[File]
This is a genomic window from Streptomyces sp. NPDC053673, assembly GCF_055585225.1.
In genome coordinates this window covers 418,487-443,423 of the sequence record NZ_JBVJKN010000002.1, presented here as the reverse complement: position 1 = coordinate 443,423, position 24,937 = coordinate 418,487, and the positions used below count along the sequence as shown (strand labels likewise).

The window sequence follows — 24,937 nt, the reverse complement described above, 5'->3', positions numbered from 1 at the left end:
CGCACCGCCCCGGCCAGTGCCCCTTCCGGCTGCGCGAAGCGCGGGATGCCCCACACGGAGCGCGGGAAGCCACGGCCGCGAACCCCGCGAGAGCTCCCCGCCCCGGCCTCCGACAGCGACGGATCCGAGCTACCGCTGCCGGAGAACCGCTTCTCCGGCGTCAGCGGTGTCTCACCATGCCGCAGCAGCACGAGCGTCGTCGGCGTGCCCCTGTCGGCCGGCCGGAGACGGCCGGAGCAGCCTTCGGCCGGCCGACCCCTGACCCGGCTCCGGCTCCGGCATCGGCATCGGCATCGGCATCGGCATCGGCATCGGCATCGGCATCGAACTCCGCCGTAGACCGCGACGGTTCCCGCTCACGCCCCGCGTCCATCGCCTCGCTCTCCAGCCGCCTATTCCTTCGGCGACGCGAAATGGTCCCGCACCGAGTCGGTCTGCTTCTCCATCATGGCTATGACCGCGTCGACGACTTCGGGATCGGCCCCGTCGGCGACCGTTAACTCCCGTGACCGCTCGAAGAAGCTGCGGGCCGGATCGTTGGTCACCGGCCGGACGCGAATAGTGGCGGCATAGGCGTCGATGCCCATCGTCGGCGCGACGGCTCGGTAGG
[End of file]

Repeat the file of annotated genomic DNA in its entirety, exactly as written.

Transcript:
This is a genomic window from Streptomyces sp. NPDC053673, assembly GCF_055585225.1.
In genome coordinates this window covers 418,487-443,423 of the sequence record NZ_JBVJKN010000002.1, presented here as the reverse complement: position 1 = coordinate 443,423, position 24,937 = coordinate 418,487, and the positions used below count along the sequence as shown (strand labels likewise).

The window sequence follows — 24,937 nt, the reverse complement described above, 5'->3', positions numbered from 1 at the left end:
CGCACCGCCCCGGCCAGTGCCCCTTCCGGCTGCGCGAAGCGCGGGATGCCCCACACGGAGCGCGGGAAGCCACGGCCGCGAACCCCGCGAGAGCTCCCCGCCCCGGCCTCCGACAGCGACGGATCCGAGCTACCGCTGCCGGAGAACCGCTTCTCCGGCGTCAGCGGTGTCTCACCATGCCGCAGCAGCACGAGCGTCGTCGGCGTGCCCCTGTCGGCCGGCCGGAGACGGCCGGAGCAGCCTTCGGCCGGCCGACCCCTGACCCGGCTCCGGCTCCGGCATCGGCATCGGCATCGGCATCGGCATCGGCATCGGCATCGGCATCGAACTCCGCCGTAGACCGCGACGGTTCCCGCTCACGCCCCGCGTCCATCGCCTCGCTCTCCAGCCGCCTATTCCTTCGGCGACGCGAAATGGTCCCGCACCGAGTCGGTCTGCTTCTCCATCATGGCTATGACCGCGTCGACGACTTCGGGATCGGCCCCGTCGGCGACCGTTAACTCCCGTGACCGCTCGAAGAAGCTGCGGGCCGGATCGTTGGTCACCGGCCGGACGCGAATAGTGGCGGCATAGGCGTCGATGCCCATCGTCGGCGCGACGGCTCGGTAGG